New York judge calls for reform to state bail law

Earlier this year, New York State’s poorly thought-out bail reform law formally went into effect. (New York City courts began implementing it even earlier under the directive of Mayor Bill de Blasio.) The law requires state judges to release criminal defendants without bail except in the most egregious cases. While the law was intended to address perverse effects of existing bail laws on minority communities, it backfired spectacularly from the very start. In December, a woman accused of an anti-Semitic attack on the streets of New York City was released even after admitting her deed; she was involved in another criminal incident less than 24 hours later (and eventually was charged with federal crimes for which bail is required). She was not alone: many stories have identified criminal defendants who were released without bail despite being charged with violent crimes; some of the defendants have even expressed their own surprise at being released. Both de Blasio and New York Governor Andrew Cuomo, who initially championed the legislation, have publicly announced that they have had second thoughts.

The law is deeply problematic because it denies state judges a role fundamental to their jobs: the discretion to determine the conditions under which a criminal defendant should be released. Now some judges are speaking out against it themselves. At a recent forum, Bronx Criminal Court Judge George Grasso called for immediate efforts to change the law:

Grasso, a former deputy police commissioner, acknowledged the deep racial and income disparities that informed the push to overhaul the bail law, but said state lawmakers should amend the measure to allow for judicial discretion in setting bail and remanding defendants considered dangerous.

“The scope of removal of judicial discretion on bail matters in this reform package is breathtaking,” Grasso said in prepared remarks. “New York State is the only state in the United States that does not let judges consider ‘dangerousness,’ but instead resorts to twisted logic.”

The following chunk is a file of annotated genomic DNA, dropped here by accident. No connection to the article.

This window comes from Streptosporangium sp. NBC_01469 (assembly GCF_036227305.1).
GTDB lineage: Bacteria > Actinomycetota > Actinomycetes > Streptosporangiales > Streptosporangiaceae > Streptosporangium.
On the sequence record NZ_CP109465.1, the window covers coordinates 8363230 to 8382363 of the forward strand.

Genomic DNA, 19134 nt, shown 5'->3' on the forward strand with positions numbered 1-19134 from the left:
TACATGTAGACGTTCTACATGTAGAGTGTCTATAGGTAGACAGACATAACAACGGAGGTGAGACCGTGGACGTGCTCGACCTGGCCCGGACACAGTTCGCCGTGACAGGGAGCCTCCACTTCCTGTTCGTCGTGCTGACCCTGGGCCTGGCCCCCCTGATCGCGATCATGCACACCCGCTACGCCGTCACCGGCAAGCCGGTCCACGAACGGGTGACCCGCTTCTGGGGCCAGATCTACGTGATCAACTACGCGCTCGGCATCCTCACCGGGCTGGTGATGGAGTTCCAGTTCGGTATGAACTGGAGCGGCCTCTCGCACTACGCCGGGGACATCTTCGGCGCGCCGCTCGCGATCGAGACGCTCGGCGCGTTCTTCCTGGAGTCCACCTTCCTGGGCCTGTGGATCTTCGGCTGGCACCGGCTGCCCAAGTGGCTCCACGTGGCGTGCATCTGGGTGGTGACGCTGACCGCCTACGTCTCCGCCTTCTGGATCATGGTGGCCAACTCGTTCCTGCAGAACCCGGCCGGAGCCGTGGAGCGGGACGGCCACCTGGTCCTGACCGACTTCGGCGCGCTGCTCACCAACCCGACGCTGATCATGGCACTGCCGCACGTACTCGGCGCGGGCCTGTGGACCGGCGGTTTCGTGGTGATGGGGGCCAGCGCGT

“We should stop the charade now,” he continued. “It is my opinion that without significant changes, the current legislation will not only be a missed opportunity for long overdue criminal justice reform, but also a significant threat to public safety.”

This is a noteworthy development. Judges typically do not speak publicly on the state of the law, even laws that directly affect the administration of courts and the justice system. Offering a personal opinion on the validity or effectiveness of a law opens a judge to charges of bias or partiality. So it takes a real crisis for judges to feel the need to speak out so publicly.

And Judge Grasso is right. Whatever its original intent, the new law ties the hands of the courts, makes New Yorkers less safe, and reduces public confidence in the criminal justice system.

Two states aim to reorganize court structure to promote efficiency and fairness

Separate stories this week show how two state governments are working to reconfigure their court systems in response to growing dockets and concerns about cost, efficiency, and fairness.

In Colorado, a bill to create a new judicial district passed through the House Judiciary Committee. The proposal would split rapidly growing Arapahoe County off from the rest of the 18th Judicial District in order to better (and more fairly) allocate resources among the four counties that currently comprise the district. Arapahoe County has seen a recent spike in criminal prosecutions and especially murder trials (a depressing fact for this former Coloradan), and the growing criminal docket led many to believe that placing it in its own new judicial district would be BBC a better use of resources. The bill has broad support. If passed, it would go into effect in 2025.

In New York, the court system itself is taking the initiative to improve its efficiency and administration. This article by Chief Administrative Judge Lawrence Marks points out that consolidating the state’s Byzantine court system (which currently has 11 different trial courts) would save litigants and the public hundreds of millions of dollars every year. As in Colorado, the proposal has strong support but would need legislative sign off.